Thankfully, they failed, and as always happens with these people when they were forced to deal with the realities of the modern marketplace they eventually found a way to make a lot of money from YouTube honestly. The frequency of the more ridiculous lawsuits has subsided somewhat, with the main issue nowadays being the naturally inefficient nature of the ContentID system, rather than them trying to do dumb stuff in court.

It’s nonsense if you consider their claims of actual damage at face value, but if you view it as a tool to crush competition or run an extortion racket, the lawsuit made sense.

This comment has been deemed insightful by the community.
Mike Masnick (profile) says:

Re: He can CC0 his assets, yes?

CC0 is a covenant not to sue. And that effectively puts a work in the public domain, but there is no full legal mechanism to do so. Some lawyers have pointed out that courts will recognize copyright abandonment, so it could be argued that CC0 is the equivalent of abandonment. But there is no official mechanism in the law to say that the work is in the public domain. You can just promise to act as if it is (which — conveniently — is almost just as good).

Anonymous Coward says:

Re: Re: He can CC0 his assets, yes?

CC0 is a covenant not to sue. And that effectively puts a work in the public domain

It’s a copyright waiver, combined with a covenant not to sue if the waiver’s not recognized by a court:

2. Waiver. To the greatest extent permitted by, but not in contravention of, applicable law, Affirmer hereby overtly, fully, permanently, irrevocably and unconditionally waives, abandons, and surrenders all of Affirmer’s Copyright and Related Rights and associated claims and causes of action, whether now known or unknown (including existing as well as future claims and causes of action), in the Work (i) in all territories worldwide, (ii) for the maximum duration provided by applicable law or treaty (including future time extensions), (iii) in any current or future medium and for any number of copies, and (iv) for any purpose whatsoever, including without limitation commercial, advertising or promotional purposes (the "Waiver"). Affirmer makes the Waiver for the benefit of each member of the public at large and to the detriment of Affirmer’s heirs and successors, fully intending that such Waiver shall not be subject to revocation, rescission, cancellation, termination, or any other legal or equitable action to disrupt the quiet enjoyment of the Work by the public as contemplated by Affirmer’s express Statement of Purpose.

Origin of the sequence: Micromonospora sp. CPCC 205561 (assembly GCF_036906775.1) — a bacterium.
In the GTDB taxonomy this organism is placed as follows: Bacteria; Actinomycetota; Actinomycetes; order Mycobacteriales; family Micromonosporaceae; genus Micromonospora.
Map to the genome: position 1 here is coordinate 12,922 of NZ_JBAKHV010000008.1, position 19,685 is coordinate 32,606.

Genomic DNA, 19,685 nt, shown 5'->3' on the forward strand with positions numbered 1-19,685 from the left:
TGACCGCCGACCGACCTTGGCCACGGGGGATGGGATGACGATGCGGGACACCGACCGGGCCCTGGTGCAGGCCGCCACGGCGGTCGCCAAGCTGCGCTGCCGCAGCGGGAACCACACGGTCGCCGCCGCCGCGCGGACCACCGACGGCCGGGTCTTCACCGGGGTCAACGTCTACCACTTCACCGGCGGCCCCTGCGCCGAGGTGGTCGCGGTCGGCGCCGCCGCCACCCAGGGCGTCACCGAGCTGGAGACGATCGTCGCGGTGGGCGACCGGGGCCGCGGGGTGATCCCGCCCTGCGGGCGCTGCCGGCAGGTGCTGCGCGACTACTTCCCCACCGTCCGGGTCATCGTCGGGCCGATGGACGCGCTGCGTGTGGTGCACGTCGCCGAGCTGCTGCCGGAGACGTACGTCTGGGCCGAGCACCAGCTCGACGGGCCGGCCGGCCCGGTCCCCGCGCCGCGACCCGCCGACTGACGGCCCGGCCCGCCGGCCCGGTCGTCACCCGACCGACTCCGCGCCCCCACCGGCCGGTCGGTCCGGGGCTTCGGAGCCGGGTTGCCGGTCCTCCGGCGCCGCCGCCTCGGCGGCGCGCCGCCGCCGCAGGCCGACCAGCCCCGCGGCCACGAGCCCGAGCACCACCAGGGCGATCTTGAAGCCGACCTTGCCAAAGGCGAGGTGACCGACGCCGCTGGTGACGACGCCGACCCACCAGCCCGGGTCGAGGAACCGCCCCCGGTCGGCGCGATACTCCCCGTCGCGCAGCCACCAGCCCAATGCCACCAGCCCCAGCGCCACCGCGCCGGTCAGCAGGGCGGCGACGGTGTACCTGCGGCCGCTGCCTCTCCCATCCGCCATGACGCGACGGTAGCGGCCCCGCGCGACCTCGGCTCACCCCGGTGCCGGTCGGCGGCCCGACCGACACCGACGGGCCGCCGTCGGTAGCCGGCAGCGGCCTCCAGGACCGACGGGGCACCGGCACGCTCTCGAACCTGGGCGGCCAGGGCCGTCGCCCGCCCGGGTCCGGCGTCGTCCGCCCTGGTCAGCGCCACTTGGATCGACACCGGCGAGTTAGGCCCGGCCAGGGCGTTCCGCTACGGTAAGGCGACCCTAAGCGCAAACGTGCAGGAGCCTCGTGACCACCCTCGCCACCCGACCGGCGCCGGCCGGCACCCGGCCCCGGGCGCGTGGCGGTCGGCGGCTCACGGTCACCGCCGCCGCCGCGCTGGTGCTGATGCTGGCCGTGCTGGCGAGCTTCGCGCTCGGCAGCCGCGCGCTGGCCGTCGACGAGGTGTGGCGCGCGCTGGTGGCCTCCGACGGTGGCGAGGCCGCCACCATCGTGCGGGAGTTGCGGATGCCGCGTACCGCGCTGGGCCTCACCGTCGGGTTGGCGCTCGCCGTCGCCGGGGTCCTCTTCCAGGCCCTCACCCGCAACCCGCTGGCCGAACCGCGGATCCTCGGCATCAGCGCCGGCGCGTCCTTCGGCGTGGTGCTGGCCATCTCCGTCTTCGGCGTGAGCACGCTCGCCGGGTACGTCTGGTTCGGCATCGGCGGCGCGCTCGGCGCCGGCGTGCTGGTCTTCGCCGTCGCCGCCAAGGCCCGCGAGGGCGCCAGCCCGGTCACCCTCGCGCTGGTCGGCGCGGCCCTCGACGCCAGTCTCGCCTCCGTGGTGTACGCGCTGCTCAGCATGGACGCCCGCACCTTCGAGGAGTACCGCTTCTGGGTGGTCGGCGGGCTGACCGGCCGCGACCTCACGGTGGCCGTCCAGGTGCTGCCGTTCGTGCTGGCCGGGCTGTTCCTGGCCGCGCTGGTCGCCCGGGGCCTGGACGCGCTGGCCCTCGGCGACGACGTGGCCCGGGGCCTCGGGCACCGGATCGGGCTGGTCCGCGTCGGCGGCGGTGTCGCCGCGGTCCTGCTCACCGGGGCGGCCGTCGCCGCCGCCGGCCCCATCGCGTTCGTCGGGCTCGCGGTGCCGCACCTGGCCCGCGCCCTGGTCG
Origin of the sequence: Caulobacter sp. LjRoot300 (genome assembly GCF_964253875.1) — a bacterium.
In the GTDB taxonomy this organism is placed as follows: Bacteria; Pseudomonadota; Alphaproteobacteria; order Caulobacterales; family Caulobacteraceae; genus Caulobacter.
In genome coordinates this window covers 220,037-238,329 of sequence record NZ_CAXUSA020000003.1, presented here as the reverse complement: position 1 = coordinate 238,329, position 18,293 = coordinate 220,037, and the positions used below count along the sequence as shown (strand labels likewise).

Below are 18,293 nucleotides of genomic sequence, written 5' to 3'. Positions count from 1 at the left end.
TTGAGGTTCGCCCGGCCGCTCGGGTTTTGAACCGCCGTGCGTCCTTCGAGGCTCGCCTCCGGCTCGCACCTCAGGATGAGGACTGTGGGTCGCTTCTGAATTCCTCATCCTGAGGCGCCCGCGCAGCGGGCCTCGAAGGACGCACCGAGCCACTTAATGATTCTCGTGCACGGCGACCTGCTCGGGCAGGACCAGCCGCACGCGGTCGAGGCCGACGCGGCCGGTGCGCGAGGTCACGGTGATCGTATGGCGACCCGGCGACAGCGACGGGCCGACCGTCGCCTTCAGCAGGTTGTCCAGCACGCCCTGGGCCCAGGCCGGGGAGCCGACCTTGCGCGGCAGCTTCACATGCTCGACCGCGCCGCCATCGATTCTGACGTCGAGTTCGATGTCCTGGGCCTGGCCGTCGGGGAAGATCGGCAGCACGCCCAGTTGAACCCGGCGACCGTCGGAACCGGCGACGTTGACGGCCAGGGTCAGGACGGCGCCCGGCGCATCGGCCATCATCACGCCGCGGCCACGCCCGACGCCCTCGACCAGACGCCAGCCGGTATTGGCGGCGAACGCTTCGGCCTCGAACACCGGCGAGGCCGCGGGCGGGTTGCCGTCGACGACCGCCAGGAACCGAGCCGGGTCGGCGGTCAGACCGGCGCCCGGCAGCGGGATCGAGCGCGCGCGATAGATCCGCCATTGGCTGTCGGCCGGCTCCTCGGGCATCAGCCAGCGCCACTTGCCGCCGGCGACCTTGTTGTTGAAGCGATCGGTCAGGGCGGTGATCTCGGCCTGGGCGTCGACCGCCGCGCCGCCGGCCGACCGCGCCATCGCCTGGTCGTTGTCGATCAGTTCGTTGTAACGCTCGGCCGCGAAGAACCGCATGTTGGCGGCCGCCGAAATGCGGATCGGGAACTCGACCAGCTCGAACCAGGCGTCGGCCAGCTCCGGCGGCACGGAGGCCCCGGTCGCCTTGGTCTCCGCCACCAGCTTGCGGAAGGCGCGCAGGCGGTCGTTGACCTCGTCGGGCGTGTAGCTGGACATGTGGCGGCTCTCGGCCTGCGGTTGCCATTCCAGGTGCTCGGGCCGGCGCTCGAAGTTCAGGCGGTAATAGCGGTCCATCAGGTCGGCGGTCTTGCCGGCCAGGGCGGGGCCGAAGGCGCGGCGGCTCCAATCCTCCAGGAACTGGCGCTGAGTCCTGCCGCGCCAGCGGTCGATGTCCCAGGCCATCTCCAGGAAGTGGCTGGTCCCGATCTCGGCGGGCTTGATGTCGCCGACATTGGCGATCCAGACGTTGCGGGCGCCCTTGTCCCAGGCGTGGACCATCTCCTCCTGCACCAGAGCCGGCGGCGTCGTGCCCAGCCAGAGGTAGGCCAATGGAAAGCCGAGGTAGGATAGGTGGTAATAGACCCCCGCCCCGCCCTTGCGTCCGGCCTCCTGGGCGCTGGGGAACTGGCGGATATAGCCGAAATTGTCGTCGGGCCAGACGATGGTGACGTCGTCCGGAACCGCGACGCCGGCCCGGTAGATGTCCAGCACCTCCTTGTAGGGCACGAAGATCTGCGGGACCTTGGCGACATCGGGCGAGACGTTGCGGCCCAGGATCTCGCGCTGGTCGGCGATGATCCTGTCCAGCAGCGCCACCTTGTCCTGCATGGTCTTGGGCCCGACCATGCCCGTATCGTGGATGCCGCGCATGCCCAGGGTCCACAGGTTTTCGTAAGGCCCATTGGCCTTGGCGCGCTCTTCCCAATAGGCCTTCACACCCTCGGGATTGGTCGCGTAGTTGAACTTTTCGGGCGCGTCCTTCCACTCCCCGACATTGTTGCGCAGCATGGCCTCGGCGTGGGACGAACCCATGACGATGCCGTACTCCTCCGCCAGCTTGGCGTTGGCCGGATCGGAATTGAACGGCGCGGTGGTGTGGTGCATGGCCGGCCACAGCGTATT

3. Public License Fallback. Should any part of the Waiver for any reason be judged legally invalid or ineffective under applicable law, …

To say there’s no "official" way could be seen as somewhat misleading. While true, I’m not aware of any US court ever refusing to honor a waiver of copyright. Even if not explicitly written into legislation, courts have well-documented procedures for dealing with such waivers. In the 9th circuit, CC0 will truly (not just "effectively") put something into the public domain.